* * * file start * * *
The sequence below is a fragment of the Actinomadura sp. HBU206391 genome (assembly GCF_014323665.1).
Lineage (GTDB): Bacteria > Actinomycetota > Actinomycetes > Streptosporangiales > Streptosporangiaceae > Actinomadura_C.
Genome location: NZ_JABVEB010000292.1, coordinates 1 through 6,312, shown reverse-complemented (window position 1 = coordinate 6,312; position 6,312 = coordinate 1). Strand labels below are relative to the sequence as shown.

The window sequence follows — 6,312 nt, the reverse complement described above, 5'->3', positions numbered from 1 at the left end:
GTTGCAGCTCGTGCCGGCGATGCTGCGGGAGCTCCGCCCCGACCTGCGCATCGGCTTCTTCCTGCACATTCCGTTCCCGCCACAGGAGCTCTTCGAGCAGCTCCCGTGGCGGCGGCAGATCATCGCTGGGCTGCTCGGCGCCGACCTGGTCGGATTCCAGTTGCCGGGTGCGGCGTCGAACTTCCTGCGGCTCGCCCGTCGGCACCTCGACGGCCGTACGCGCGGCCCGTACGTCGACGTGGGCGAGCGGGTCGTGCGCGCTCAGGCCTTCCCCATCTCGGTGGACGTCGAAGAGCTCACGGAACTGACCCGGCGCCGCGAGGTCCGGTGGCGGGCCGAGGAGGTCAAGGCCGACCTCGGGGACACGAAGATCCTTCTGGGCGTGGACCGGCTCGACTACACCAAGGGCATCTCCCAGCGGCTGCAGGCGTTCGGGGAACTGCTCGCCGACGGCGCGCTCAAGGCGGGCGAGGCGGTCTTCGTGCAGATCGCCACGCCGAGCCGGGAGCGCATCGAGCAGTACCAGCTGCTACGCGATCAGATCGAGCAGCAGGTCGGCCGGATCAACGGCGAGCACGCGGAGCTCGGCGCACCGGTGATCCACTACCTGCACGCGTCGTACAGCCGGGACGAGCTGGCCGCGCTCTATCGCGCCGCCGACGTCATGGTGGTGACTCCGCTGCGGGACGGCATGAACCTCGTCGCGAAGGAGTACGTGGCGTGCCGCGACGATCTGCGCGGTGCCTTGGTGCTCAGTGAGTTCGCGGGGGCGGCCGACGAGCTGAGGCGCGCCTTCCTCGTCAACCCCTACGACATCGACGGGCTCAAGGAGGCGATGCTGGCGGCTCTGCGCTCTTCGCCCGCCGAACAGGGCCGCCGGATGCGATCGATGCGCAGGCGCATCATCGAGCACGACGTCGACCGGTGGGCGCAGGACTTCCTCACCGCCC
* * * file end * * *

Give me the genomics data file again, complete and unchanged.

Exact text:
The sequence below is a fragment of the Actinomadura sp. HBU206391 genome (assembly GCF_014323665.1).
Lineage (GTDB): Bacteria > Actinomycetota > Actinomycetes > Streptosporangiales > Streptosporangiaceae > Actinomadura_C.
Genome location: NZ_JABVEB010000292.1, coordinates 1 through 6,312, shown reverse-complemented (window position 1 = coordinate 6,312; position 6,312 = coordinate 1). Strand labels below are relative to the sequence as shown.

The window sequence follows — 6,312 nt, the reverse complement described above, 5'->3', positions numbered from 1 at the left end:
GTTGCAGCTCGTGCCGGCGATGCTGCGGGAGCTCCGCCCCGACCTGCGCATCGGCTTCTTCCTGCACATTCCGTTCCCGCCACAGGAGCTCTTCGAGCAGCTCCCGTGGCGGCGGCAGATCATCGCTGGGCTGCTCGGCGCCGACCTGGTCGGATTCCAGTTGCCGGGTGCGGCGTCGAACTTCCTGCGGCTCGCCCGTCGGCACCTCGACGGCCGTACGCGCGGCCCGTACGTCGACGTGGGCGAGCGGGTCGTGCGCGCTCAGGCCTTCCCCATCTCGGTGGACGTCGAAGAGCTCACGGAACTGACCCGGCGCCGCGAGGTCCGGTGGCGGGCCGAGGAGGTCAAGGCCGACCTCGGGGACACGAAGATCCTTCTGGGCGTGGACCGGCTCGACTACACCAAGGGCATCTCCCAGCGGCTGCAGGCGTTCGGGGAACTGCTCGCCGACGGCGCGCTCAAGGCGGGCGAGGCGGTCTTCGTGCAGATCGCCACGCCGAGCCGGGAGCGCATCGAGCAGTACCAGCTGCTACGCGATCAGATCGAGCAGCAGGTCGGCCGGATCAACGGCGAGCACGCGGAGCTCGGCGCACCGGTGATCCACTACCTGCACGCGTCGTACAGCCGGGACGAGCTGGCCGCGCTCTATCGCGCCGCCGACGTCATGGTGGTGACTCCGCTGCGGGACGGCATGAACCTCGTCGCGAAGGAGTACGTGGCGTGCCGCGACGATCTGCGCGGTGCCTTGGTGCTCAGTGAGTTCGCGGGGGCGGCCGACGAGCTGAGGCGCGCCTTCCTCGTCAACCCCTACGACATCGACGGGCTCAAGGAGGCGATGCTGGCGGCTCTGCGCTCTTCGCCCGCCGAACAGGGCCGCCGGATGCGATCGATGCGCAGGCGCATCATCGAGCACGACGTCGACCGGTGGGCGCAGGACTTCCTCACCGCCC